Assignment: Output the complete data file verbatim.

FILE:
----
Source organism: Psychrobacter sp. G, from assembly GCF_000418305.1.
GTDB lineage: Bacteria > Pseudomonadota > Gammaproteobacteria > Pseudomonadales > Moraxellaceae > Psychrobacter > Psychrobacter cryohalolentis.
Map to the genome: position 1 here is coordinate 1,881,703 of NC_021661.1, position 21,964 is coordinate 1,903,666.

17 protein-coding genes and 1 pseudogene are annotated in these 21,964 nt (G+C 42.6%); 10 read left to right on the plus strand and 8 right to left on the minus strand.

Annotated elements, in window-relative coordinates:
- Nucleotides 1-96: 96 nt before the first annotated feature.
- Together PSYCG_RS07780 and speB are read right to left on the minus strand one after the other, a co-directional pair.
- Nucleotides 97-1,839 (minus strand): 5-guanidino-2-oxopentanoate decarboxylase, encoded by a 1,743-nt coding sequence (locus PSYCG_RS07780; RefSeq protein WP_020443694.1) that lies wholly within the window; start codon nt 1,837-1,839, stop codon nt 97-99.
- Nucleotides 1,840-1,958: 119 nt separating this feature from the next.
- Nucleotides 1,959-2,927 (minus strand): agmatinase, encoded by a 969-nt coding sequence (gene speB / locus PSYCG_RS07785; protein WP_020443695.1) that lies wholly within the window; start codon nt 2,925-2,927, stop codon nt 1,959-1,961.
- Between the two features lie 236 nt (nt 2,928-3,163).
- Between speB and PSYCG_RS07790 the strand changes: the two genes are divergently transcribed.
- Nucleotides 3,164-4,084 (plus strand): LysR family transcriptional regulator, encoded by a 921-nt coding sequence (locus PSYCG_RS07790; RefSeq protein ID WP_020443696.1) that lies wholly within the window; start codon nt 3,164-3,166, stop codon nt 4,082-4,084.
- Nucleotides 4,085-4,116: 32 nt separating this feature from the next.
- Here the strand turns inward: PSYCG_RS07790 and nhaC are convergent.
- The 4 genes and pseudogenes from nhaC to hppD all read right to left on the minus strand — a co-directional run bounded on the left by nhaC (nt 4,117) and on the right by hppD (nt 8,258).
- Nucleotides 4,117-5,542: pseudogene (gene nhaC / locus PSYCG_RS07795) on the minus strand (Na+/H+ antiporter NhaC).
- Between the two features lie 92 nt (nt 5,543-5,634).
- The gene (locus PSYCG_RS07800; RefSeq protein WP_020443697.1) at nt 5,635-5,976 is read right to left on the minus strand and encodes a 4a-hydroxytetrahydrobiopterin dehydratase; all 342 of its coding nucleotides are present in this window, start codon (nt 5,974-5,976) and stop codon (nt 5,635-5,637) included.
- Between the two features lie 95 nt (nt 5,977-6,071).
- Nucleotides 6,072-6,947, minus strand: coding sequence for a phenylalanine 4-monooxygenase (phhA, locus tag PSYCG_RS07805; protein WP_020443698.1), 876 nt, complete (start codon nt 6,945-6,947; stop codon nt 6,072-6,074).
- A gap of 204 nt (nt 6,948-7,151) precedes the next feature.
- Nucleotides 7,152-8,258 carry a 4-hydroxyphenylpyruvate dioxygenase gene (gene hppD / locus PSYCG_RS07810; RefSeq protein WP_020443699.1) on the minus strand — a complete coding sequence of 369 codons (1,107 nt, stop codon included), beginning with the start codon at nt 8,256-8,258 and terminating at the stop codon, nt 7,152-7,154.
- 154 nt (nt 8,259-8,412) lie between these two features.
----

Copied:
Source organism: Psychrobacter sp. G, from assembly GCF_000418305.1.
GTDB lineage: Bacteria > Pseudomonadota > Gammaproteobacteria > Pseudomonadales > Moraxellaceae > Psychrobacter > Psychrobacter cryohalolentis.
Map to the genome: position 1 here is coordinate 1,881,703 of NC_021661.1, position 21,964 is coordinate 1,903,666.

17 protein-coding genes and 1 pseudogene are annotated in these 21,964 nt (G+C 42.6%); 10 read left to right on the plus strand and 8 right to left on the minus strand.

Annotated elements, in window-relative coordinates:
- Nucleotides 1-96: 96 nt before the first annotated feature.
- Together PSYCG_RS07780 and speB are read right to left on the minus strand one after the other, a co-directional pair.
- Nucleotides 97-1,839 (minus strand): 5-guanidino-2-oxopentanoate decarboxylase, encoded by a 1,743-nt coding sequence (locus PSYCG_RS07780; RefSeq protein WP_020443694.1) that lies wholly within the window; start codon nt 1,837-1,839, stop codon nt 97-99.
- Nucleotides 1,840-1,958: 119 nt separating this feature from the next.
- Nucleotides 1,959-2,927 (minus strand): agmatinase, encoded by a 969-nt coding sequence (gene speB / locus PSYCG_RS07785; protein WP_020443695.1) that lies wholly within the window; start codon nt 2,925-2,927, stop codon nt 1,959-1,961.
- Between the two features lie 236 nt (nt 2,928-3,163).
- Between speB and PSYCG_RS07790 the strand changes: the two genes are divergently transcribed.
- Nucleotides 3,164-4,084 (plus strand): LysR family transcriptional regulator, encoded by a 921-nt coding sequence (locus PSYCG_RS07790; RefSeq protein ID WP_020443696.1) that lies wholly within the window; start codon nt 3,164-3,166, stop codon nt 4,082-4,084.
- Nucleotides 4,085-4,116: 32 nt separating this feature from the next.
- Here the strand turns inward: PSYCG_RS07790 and nhaC are convergent.
- The 4 genes and pseudogenes from nhaC to hppD all read right to left on the minus strand — a co-directional run bounded on the left by nhaC (nt 4,117) and on the right by hppD (nt 8,258).
- Nucleotides 4,117-5,542: pseudogene (gene nhaC / locus PSYCG_RS07795) on the minus strand (Na+/H+ antiporter NhaC).
- Between the two features lie 92 nt (nt 5,543-5,634).
- The gene (locus PSYCG_RS07800; RefSeq protein WP_020443697.1) at nt 5,635-5,976 is read right to left on the minus strand and encodes a 4a-hydroxytetrahydrobiopterin dehydratase; all 342 of its coding nucleotides are present in this window, start codon (nt 5,974-5,976) and stop codon (nt 5,635-5,637) included.
- Between the two features lie 95 nt (nt 5,977-6,071).
- Nucleotides 6,072-6,947, minus strand: coding sequence for a phenylalanine 4-monooxygenase (phhA, locus tag PSYCG_RS07805; protein WP_020443698.1), 876 nt, complete (start codon nt 6,945-6,947; stop codon nt 6,072-6,074).
- A gap of 204 nt (nt 6,948-7,151) precedes the next feature.
- Nucleotides 7,152-8,258 carry a 4-hydroxyphenylpyruvate dioxygenase gene (gene hppD / locus PSYCG_RS07810; RefSeq protein WP_020443699.1) on the minus strand — a complete coding sequence of 369 codons (1,107 nt, stop codon included), beginning with the start codon at nt 8,256-8,258 and terminating at the stop codon, nt 7,152-7,154.
- 154 nt (nt 8,259-8,412) lie between these two features.